Keith (02:25): Right, you’re eating fried rice. And so fried rice in the morning, fried rice at lunch, and fried rice at dinner, and you’re going, “Dude, this is awesome.” And every now and then I could get them to give me a fried egg, and that was awesome too, you know, I really loved the fried eggs. The fried rice got a little old, but you know, I got to thinking about this, Jason, and the hard thing was, you know, I’m so Americanized. You know, I’m expecting that I can get out of the rain. Well, they can’t get out of the rain. There’s not a lot of places, you’re on the side of a mountain climbing. And so you just endure it. You get snowed on, you endure it. You keep going, the winds blow, you endure it. You’re cold, you endure it. And you’re just going, “I’ve got my right…” You know, the key though Jason that was so amazing: they tell you everything you need. You need a base layer, and underneath that you need a smart wool. Then you need a three quarter zip, and then you need a little… then you need a little jacket that’s your sleeveless. And then you need a full puffy jacket that’s your warm. And then you need a rain jacket. So you are, you’ve bundled up, because you’re prepared. And they taught us to be prepared. And I don’t know. Sometimes in America, I wonder if we’re as prepared as we need to be. You know, I got to thinking about that a lot, you know, what does it mean to be prepared? You know, preparation as a Christian. You know, and I’m going to use the analogy here. You know, I was so prepared with the clothes that I wore, the hat that I had, and my backpack, and my poles. Everything that I had had a significant purpose. Well, in that significant purpose, I think about, you know, when I wake up in the morning here in America, you know, I’m not outside, I’m not in a tent. And if it’s cold, I’m not that cold, because I’ve got a heater I turn on. In Nepal, no, you didn’t have that. You get out of your tent, you do some push-ups on the ground real quick to get your blood going, you put your clothes on as fast as you can. You’re not worried about taking a bath, that’s for sure. You get everything on and off you go, and you start your hike. 21 days of hiking. And everyday same food, same thing, climbing boulders, climbing mountains, climbing elevation, can’t breathe, can’t sleep, and you go, “And I’m supposed to call this fun?” You know? And I went, “Wow. God thank you for letting me understand that I’ve been Americanized.” And I hate to keep saying that, but I have it easy here. Out there I didn’t. And so I learned, Jason, that was what was so cool. Now let me just share with you something about that, because, as I’m hiking on the trail, people say, “Chancey, how did you make it?” Well, by meditating on scripture. You know, like I said before, I’m in Psalm 23, I’m in Philippians 1, 2, 3, 4. Every book that I know in my Bible, I’m meditating on. And I’m gaining great insights of truths that are taking me deeper in areas that I had never really dissected the scriptures because I had never meditated on it 6, 7 hours at a time. And God just kept giving this, and I’m in prayer throughout the day. And I lived by this one thought, and it’s going to sound simple to you, but it’s one step at a time. I couldn’t think two steps. I had to think one step. My head was kind of down at times, I wasn’t looking at all the sights at times, because I’m going, “I have to go one step at a time.” I can make it one more step, one more step, one more step. And as I would go I would, “Lord I’m encouraged, I’m meditating on the scriptures.” Do you not know that all run in a race but only one receives the prize? Therefore, run in such a way that you may win. And I’m meditating on what does it mean to win in the Earth? You know? How do I win? Winning is sharing the gospel. Winning is, at the end of the tape, stretching forward to eternity. And having Jesus say, “Well done my good and faithful servant, come on in.” And to know my eternal perspective is in heaven and it’s not on this earth and that everything I have here is to glorify God. Everything, Jason. Because over there, we had nothing.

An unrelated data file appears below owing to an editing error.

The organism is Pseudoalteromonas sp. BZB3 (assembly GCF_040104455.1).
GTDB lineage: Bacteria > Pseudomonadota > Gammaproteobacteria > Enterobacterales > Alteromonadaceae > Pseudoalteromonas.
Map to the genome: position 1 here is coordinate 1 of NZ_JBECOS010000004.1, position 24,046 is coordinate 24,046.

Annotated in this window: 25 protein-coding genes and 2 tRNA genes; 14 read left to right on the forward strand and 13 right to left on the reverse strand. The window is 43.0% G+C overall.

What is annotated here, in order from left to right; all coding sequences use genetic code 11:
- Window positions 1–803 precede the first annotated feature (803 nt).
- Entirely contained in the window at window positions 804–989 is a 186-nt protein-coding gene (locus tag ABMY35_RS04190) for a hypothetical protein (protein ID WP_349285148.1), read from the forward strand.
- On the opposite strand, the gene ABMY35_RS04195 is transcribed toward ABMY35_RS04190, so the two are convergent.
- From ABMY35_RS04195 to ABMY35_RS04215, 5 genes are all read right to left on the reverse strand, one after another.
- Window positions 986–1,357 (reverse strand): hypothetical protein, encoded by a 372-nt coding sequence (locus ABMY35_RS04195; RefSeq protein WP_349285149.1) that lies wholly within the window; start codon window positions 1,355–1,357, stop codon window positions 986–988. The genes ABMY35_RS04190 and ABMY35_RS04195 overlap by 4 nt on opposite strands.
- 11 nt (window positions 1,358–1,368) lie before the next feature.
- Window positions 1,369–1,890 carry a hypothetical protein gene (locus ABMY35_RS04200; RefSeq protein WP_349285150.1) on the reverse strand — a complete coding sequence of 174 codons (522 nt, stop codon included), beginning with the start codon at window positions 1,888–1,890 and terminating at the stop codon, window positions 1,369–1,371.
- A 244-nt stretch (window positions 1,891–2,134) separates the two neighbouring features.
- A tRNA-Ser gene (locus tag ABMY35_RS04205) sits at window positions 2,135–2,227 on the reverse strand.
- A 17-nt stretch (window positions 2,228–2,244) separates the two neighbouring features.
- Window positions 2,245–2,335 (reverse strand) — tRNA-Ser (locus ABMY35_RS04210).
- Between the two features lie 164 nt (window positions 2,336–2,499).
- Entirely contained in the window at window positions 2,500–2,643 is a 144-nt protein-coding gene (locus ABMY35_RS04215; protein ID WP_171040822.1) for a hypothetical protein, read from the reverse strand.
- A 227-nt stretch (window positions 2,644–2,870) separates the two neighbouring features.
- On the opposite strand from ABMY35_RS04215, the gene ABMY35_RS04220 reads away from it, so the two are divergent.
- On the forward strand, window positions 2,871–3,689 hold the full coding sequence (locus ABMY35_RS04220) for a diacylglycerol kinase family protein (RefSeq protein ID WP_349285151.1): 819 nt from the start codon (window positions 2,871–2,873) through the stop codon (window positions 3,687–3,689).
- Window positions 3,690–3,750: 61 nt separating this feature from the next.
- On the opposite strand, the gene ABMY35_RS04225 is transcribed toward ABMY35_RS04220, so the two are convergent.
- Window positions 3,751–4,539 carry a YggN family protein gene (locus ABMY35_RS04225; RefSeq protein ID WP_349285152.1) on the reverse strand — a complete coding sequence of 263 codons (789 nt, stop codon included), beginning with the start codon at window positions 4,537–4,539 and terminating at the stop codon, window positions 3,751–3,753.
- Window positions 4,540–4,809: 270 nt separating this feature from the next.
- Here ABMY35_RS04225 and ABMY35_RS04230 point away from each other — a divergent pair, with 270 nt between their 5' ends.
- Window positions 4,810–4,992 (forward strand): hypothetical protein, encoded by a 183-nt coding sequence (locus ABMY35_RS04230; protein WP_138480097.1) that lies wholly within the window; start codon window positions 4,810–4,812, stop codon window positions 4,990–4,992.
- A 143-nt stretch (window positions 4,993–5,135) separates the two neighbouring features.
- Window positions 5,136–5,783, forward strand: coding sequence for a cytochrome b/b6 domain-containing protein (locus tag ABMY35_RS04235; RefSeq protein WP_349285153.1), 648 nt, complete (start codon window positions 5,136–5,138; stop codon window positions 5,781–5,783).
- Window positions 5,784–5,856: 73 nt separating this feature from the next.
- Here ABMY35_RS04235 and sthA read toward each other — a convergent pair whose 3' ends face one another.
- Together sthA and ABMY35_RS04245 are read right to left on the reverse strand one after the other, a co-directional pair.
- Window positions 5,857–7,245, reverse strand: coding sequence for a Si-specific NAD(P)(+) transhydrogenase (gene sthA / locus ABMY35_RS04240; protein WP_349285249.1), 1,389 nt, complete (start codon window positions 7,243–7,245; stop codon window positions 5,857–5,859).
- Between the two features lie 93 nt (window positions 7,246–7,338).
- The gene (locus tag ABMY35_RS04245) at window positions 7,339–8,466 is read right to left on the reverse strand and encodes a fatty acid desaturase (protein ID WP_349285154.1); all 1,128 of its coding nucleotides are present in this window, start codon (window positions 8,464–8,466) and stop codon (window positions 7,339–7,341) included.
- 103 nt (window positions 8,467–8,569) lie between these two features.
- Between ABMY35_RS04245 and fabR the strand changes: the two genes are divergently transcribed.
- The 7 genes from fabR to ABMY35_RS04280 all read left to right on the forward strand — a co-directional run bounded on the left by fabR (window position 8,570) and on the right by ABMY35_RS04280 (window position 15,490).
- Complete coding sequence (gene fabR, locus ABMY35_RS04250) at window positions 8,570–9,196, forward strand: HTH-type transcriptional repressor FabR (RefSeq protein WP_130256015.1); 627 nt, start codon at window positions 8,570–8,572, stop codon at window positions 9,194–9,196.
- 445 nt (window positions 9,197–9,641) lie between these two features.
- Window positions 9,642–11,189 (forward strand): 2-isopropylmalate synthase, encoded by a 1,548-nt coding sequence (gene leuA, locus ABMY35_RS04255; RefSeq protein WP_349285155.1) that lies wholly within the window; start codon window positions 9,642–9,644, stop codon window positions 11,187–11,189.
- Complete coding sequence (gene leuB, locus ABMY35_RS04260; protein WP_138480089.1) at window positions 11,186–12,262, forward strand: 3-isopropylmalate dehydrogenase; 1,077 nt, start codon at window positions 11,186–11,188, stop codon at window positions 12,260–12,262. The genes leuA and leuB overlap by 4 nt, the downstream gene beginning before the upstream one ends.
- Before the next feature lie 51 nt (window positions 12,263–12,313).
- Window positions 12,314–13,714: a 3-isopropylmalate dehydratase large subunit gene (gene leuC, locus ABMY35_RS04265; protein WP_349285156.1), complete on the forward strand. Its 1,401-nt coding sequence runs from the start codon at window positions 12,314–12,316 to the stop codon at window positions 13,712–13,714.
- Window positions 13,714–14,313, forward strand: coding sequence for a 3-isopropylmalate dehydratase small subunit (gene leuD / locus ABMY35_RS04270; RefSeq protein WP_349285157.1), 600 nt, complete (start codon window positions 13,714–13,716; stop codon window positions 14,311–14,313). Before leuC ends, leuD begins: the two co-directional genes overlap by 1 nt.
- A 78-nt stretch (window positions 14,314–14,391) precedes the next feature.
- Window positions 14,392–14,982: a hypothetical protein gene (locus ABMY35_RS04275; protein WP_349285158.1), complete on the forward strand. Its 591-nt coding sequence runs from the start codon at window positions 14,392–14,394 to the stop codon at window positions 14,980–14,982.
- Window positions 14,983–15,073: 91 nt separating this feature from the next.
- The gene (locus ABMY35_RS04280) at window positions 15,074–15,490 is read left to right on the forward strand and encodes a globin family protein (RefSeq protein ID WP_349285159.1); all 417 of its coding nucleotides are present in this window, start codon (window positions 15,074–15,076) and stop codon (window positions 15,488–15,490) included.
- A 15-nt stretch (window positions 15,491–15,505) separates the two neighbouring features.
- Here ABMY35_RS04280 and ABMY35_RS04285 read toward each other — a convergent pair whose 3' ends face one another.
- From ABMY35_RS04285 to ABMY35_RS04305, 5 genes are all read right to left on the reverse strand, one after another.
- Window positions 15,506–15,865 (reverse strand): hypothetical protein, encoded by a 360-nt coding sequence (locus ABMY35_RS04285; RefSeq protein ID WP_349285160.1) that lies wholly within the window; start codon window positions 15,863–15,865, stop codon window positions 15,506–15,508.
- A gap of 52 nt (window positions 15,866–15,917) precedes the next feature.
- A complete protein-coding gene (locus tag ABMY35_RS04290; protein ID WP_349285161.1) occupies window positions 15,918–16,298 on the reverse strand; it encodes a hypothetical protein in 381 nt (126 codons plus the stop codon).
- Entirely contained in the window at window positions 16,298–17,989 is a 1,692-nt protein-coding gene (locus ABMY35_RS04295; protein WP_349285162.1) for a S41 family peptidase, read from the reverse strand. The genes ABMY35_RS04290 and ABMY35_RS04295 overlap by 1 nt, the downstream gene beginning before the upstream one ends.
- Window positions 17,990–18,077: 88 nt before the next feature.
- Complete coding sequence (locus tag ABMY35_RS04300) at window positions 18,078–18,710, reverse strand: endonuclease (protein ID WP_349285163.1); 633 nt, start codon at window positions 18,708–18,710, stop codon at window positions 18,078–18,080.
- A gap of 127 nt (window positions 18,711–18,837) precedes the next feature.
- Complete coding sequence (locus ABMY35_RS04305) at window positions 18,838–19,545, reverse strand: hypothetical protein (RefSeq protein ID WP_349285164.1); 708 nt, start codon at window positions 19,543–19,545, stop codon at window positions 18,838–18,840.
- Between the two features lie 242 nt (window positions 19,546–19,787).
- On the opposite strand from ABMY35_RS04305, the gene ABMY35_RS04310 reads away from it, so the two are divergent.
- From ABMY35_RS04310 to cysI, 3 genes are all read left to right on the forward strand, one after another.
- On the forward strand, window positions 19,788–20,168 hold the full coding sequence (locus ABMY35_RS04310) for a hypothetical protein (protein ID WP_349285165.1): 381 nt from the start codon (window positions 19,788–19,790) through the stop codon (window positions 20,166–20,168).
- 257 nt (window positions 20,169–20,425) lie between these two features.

Jason (06:41): Yeah, so how does the “one step at a time” mantra translate to our spiritual walk?